STRENGTH FY 36 FU 58 RY 1.5 RT 1.2
END DEFINE MATERIAL``````

And to use this material definition for all members, add the following:

``````CONSTANTS
MATERIAL STEEL ALL``````

The length unit is changed from FEET to INCHES to use familiar units for most of the material definition. For this example, you use a set of built-in values for steel, so the units are only shown for convenience here. In the user interface, units were not changed until the following commands were generated. See TR.26.1 Define Material for more information.

``````MEMBER OFFSET
2 START 6.0 0. 0.
2 END -6.0 0. 0.``````

The beam member is physically connected to the 2 columns at the face of the column, and not at the column centerline. This creates a rigid zone, about half the depth of the columns, at the 2 ends of the beam 2. This rigid zone is taken advantage of using member offsets (It is you choice whether or not you wish to use these). So, the above commands define that member 2 is eccentrically connected or OFFSET at its START joint by 6 inches in the global X direction, 0.0 and 0.0 in Y and Z directions. The same member is offset by negative 6.0 inches at its END joint. See TR.25 Member Offset Specification for more information.

``PRINT MEMBER INFORMATION ALL``

The information that is printed by this command includes start and end joint numbers (incidence), member length, beta angle and member end releases.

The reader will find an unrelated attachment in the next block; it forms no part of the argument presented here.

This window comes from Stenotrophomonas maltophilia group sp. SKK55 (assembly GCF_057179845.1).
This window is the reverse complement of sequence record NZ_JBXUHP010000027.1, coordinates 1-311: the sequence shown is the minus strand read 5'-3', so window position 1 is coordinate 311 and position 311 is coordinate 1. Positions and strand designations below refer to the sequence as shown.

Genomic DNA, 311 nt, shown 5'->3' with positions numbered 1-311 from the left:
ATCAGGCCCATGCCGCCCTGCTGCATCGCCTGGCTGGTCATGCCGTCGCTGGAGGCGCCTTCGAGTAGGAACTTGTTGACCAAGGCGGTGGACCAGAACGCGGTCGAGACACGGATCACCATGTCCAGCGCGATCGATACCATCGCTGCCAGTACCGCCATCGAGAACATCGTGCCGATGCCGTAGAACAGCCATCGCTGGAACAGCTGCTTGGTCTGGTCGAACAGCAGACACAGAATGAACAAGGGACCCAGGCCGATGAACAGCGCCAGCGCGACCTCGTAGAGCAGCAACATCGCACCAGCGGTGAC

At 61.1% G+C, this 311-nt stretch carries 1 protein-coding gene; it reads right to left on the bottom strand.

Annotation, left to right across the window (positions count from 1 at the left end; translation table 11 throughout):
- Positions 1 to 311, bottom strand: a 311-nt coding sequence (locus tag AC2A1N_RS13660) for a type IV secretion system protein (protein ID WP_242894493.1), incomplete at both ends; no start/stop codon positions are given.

``````SUPPORTS
1 FIXED ; 4 PINNED``````

A fixed support is located at joint 1 and a pinned support (fixed for translations, released for rotations) at joint 4. More information on the support specification is available in TR.27 Support Specifications.

``UNIT FT``

The length unit is changed to FEET to facilitate input of loads.

``````LOADING 1 DEAD + LIVE
2 UNI GY -2.5``````

The above commands identify a loading condition. DEAD + LIVE is an optional title to identify this load case. A Uniformly distributed MEMBER LOAD of 2.5 kips/ft is acting on member 2 in the negative global Y direction. Member Load specification is explained in TR.32 Loading Specifications.

``````LOADING 2 WIND FROM LEFT
2 FX 10.``````

The above commands identify a second load case. This load is a JOINT LOAD. A 10 kip force is acting at joint 2 in the global X direction.

``````LOAD COMBINATION 3 75 PERCENT OF (DL+LL+WL)
1 0.75 2 0.75``````

This command identifies a combination load with an optional title. The second line provides the components of the load combination case - primary load cases and the factors by which they should be individually multiplied.

``PERFORM ANALYSIS PRINT STATICS CHECK``

This command instructs the program to proceed with the analysis and produce a report of static equilibrium checks. TR.37 Analysis Specification offers information on the various analysis options available.

``````PRINT MEMBER FORCES ALL
PRINT SUPPORT REACTION LIST 1 4``````

The above print commands are self-explanatory. The member forces are in the member local axes while support reactions are in the global axes.

``````LOAD LIST 1 3
PARAMETER 1